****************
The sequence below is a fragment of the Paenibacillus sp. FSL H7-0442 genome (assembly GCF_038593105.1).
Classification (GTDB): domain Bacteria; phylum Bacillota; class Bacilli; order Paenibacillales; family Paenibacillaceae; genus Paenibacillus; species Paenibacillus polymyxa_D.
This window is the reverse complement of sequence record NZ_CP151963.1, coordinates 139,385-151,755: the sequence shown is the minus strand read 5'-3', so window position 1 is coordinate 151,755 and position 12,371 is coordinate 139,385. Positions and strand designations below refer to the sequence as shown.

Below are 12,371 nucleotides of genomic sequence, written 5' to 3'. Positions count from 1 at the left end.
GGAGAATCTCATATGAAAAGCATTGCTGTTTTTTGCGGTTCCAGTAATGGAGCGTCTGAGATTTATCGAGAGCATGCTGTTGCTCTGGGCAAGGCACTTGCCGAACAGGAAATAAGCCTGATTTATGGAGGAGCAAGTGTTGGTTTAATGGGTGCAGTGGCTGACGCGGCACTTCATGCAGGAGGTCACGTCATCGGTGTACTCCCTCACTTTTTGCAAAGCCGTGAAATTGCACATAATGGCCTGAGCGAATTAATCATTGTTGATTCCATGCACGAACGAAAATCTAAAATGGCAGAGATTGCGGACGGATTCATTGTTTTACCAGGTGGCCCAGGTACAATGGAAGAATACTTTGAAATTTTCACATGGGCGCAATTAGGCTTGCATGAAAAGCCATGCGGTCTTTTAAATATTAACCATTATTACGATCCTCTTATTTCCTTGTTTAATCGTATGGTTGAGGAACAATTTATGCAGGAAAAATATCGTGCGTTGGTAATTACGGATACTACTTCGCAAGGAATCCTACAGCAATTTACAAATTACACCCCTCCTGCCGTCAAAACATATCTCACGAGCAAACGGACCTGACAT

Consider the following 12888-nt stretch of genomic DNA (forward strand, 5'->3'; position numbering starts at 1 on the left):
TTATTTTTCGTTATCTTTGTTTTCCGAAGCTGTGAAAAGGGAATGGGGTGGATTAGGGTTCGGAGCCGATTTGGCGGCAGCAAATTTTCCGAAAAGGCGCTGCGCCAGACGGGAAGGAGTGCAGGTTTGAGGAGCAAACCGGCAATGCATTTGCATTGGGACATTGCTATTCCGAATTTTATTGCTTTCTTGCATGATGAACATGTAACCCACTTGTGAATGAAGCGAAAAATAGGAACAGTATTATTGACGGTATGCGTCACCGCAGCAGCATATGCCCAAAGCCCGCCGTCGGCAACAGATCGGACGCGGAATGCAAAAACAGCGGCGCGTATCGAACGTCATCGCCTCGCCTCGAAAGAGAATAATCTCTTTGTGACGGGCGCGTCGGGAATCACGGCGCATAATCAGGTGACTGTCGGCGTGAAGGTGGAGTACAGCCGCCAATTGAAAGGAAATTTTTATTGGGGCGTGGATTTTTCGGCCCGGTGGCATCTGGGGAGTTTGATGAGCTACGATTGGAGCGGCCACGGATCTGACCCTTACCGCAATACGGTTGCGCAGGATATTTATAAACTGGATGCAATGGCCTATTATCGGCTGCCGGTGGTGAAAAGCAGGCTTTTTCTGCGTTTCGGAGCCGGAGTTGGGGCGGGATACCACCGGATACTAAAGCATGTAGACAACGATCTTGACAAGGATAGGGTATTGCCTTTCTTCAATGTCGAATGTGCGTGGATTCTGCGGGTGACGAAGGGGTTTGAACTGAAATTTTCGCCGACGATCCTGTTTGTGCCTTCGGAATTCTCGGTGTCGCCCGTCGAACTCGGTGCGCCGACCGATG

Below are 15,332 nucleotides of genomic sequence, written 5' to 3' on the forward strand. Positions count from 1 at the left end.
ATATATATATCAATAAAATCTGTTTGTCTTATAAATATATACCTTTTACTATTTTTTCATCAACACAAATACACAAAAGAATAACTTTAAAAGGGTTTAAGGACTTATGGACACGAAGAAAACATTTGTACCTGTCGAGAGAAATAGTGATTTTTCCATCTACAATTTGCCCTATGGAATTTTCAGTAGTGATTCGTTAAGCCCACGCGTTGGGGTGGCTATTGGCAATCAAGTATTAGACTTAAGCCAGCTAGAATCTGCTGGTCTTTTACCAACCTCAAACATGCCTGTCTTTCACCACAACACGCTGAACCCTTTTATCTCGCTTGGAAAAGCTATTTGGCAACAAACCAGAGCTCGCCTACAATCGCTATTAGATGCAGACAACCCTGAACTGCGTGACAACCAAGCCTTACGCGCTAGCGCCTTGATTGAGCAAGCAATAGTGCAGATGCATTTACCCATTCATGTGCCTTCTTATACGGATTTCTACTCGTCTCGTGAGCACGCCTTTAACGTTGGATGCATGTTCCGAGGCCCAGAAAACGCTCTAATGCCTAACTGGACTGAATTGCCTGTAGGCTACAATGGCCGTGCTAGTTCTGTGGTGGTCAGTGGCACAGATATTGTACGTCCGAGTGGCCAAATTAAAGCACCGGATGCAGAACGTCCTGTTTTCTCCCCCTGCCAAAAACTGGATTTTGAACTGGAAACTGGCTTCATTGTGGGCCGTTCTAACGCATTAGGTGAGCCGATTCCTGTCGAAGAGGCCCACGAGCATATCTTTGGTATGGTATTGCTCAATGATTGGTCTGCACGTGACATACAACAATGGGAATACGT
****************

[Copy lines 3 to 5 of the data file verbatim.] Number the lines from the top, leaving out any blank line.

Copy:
This window is the reverse complement of sequence record NZ_CP151963.1, coordinates 139,385-151,755: the sequence shown is the minus strand read 5'-3', so window position 1 is coordinate 151,755 and position 12,371 is coordinate 139,385. Positions and strand designations below refer to the sequence as shown.

Below are 12,371 nucleotides of genomic sequence, written 5' to 3'. Positions count from 1 at the left end.
GGAGAATCTCATATGAAAAGCATTGCTGTTTTTTGCGGTTCCAGTAATGGAGCGTCTGAGATTTATCGAGAGCATGCTGTTGCTCTGGGCAAGGCACTTGCCGAACAGGAAATAAGCCTGATTTATGGAGGAGCAAGTGTTGGTTTAATGGGTGCAGTGGCTGACGCGGCACTTCATGCAGGAGGTCACGTCATCGGTGTACTCCCTCACTTTTTGCAAAGCCGTGAAATTGCACATAATGGCCTGAGCGAATTAATCATTGTTGATTCCATGCACGAACGAAAATCTAAAATGGCAGAGATTGCGGACGGATTCATTGTTTTACCAGGTGGCCCAGGTACAATGGAAGAATACTTTGAAATTTTCACATGGGCGCAATTAGGCTTGCATGAAAAGCCATGCGGTCTTTTAAATATTAACCATTATTACGATCCTCTTATTTCCTTGTTTAATCGTATGGTTGAGGAACAATTTATGCAGGAAAAATATCGTGCGTTGGTAATTACGGATACTACTTCGCAAGGAATCCTACAGCAATTTACAAATTACACCCCTCCTGCCGTCAAAACATATCTCACGAGCAAACGGACCTGACAT